Monday, October 16, 2006

Among School Children

The problem for Salman Rushdie, which is actually not tolerance of ideas or people, but this: Do ideas make people; or do people make ideas?

It's a problem of Western civilization, going back as far as Plato. Aristotle wrote the first book of ethics, but his ethics were not the ethics of Socrates. Socrates was convinced (per Plato, anyway) that ideas made people; that our existence was meant to conform us to proper ideas, and then we would be shaped by them and so escape earthly existence and exist solely in the province of the Good.

Aristotle saw people as the makers of ideas, and so discerned which ones seem to work best in a given society, and advocated those as the ones to pursue in pursuit of happiness. Aristotle's ethic applied to his Athens, and he certainly didn't have the modern anthropologist's point of view toward non-Western cultures (anthropology being a very Western science), but his system is behind the kind of deference to those cultures that Rushdie decries. For Rushdie, ideas are universal and must be respected no matter who holds them, or rather, fails to hold them.

But aye, there's the rub. The ideas he holds sacred, are all Western ideas. Why are they universal? Because we say so?

This is a separate matter from the issue of, say, gays in church in the Anglican Communion. In that issue ideas are clearly subordinate to individuals. Ideas are paraded as universal, but only certain ideas are upheld; others are fiercely denigrated. Ideas there simply exist as conduits to power. Witness, for example, the recent exclusion of the Revised Common Lectionary by Bishop Peter Beckwith, Diocese of Springfield. Somehow the bishop connects that to the offense (an undefined one) of Presiding Bishop Elect Schorti (she who cannot be named, according to their resolution; the ultimate disavowal of individual worth). Ideas, for Bishop Beckwith, have simply become tools for assault. Rushdie, who has been on the receiving end of this kind of thing, wants to find a middle path, where ideas don't exist in a zero-sum game frame, but where all ideas are equally respected simply because they are ideas. So tolerance for gays and intolerance for gays are both equally tolerated in an ideal Rushdie world, simply because they are ideas. And that takes us back to the problem: how do you know the idea, separate from the individual? Or, if you prefer, seperate from the community, the culture which espouses it? Do ideas really have a separate reality, a metaphysical one apart from human minds or brains, apart from human existence? Can we truly say no one should take an idea personally, because the idea is the universal Ideal? Is anyone buying this?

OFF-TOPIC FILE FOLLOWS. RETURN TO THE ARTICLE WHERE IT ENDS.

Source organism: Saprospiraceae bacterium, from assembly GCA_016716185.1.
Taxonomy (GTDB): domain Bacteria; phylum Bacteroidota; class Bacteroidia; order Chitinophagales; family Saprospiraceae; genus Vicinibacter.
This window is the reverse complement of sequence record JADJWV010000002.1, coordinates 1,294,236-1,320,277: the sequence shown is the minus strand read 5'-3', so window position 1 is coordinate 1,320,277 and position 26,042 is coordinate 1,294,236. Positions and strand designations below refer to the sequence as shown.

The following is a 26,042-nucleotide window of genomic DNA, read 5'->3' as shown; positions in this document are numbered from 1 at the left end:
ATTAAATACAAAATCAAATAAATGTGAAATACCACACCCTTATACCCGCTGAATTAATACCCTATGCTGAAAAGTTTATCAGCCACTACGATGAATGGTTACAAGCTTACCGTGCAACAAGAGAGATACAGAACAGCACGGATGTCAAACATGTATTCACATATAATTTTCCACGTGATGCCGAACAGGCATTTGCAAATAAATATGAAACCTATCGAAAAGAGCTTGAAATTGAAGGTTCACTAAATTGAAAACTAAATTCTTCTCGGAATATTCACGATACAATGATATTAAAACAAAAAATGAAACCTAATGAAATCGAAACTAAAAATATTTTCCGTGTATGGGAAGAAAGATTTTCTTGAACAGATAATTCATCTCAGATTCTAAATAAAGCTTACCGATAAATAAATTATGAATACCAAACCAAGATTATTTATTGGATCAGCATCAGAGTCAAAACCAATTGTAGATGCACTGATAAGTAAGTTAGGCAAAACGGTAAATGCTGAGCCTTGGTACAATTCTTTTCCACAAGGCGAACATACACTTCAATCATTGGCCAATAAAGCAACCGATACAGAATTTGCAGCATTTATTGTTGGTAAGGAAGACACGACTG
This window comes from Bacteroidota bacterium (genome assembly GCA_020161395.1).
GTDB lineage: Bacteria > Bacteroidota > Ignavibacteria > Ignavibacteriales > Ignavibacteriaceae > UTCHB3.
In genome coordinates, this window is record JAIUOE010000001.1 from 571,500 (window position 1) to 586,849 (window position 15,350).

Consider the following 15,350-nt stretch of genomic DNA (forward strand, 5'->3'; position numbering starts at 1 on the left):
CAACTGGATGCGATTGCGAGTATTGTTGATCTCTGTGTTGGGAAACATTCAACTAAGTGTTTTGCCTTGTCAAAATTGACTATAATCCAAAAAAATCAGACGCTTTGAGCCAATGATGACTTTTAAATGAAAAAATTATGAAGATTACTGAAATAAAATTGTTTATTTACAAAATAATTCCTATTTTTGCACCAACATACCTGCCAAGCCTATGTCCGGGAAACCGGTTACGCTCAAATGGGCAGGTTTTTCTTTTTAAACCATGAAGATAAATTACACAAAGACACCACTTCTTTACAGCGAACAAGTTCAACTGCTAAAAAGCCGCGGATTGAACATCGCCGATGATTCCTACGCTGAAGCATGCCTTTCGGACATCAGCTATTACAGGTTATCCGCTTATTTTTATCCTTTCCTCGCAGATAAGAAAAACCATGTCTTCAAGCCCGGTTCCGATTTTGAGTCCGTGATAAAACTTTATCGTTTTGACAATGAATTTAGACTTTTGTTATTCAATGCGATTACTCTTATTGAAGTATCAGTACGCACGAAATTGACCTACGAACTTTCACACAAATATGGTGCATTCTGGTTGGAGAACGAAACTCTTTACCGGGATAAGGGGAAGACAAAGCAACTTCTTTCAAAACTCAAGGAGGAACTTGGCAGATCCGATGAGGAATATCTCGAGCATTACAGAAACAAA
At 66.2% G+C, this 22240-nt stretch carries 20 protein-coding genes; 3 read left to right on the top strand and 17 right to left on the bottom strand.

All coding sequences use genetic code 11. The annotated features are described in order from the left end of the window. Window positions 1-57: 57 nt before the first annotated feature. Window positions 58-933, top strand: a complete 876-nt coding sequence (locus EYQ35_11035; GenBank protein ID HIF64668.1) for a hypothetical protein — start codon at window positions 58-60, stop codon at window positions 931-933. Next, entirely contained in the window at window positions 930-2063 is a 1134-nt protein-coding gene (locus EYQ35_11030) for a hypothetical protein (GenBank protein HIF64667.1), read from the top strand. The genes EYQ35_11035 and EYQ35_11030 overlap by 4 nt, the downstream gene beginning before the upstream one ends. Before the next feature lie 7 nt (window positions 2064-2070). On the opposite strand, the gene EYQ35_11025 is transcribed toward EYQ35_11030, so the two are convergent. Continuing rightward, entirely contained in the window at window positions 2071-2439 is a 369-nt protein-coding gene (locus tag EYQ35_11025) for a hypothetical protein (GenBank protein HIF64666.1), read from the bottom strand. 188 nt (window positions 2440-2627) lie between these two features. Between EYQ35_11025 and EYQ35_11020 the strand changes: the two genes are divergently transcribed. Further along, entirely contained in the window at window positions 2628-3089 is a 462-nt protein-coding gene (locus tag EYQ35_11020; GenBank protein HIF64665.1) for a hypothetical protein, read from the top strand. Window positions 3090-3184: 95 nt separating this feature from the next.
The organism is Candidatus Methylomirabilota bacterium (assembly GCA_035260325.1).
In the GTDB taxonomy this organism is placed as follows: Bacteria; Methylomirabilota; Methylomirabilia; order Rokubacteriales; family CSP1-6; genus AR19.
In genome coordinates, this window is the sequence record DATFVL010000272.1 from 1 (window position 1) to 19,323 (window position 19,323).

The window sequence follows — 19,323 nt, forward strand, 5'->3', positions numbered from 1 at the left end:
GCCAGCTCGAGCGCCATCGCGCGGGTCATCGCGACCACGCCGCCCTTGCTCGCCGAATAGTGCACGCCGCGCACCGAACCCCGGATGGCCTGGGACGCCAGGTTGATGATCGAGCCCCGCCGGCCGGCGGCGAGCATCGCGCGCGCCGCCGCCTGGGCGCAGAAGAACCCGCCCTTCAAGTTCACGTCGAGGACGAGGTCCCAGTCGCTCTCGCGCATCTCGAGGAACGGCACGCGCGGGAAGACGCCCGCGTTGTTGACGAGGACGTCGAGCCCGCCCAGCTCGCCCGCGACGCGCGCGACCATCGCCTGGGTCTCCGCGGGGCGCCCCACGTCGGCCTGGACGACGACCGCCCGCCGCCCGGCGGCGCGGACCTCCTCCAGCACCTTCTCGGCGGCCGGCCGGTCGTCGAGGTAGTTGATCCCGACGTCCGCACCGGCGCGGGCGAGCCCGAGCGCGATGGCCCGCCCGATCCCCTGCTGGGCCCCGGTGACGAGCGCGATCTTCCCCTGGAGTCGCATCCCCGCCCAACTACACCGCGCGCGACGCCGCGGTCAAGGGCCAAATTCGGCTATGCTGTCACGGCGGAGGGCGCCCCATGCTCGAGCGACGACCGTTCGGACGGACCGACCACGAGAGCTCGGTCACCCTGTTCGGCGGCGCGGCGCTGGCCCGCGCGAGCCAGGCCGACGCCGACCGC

No one except perhaps Hegel and a few lingering die-hard Idealists think of ideas as a realm separate from human existence and only, from time to time, impinging upon it. Even the God of the Hebrews and of Jesus is actively involved in history. Indeed, it is a one of the scandals to the Greek mind of perfection that the God of the Abraham could be perfect, and yet be so intimately involved in human history; could be eternal, and yet so caught up in temporal matters. But that seeming contradiction is the expression of human existence at its core: the irreconcilable conflict between the individual who is mortal, and the community which is eternal (well, from the individual's point of view); between the reality of existence and what justice tells us it should be; between the present, and the hoped-for future. These things are so intimate as to be who we are, as to be our identity. To ask us to separate ourselves from them is to ask us to deny their importance, their essential value: not the value of the ideas themselves, but their value to us. It is the latter that makes ideas essential; not the ideas-in-themselves.

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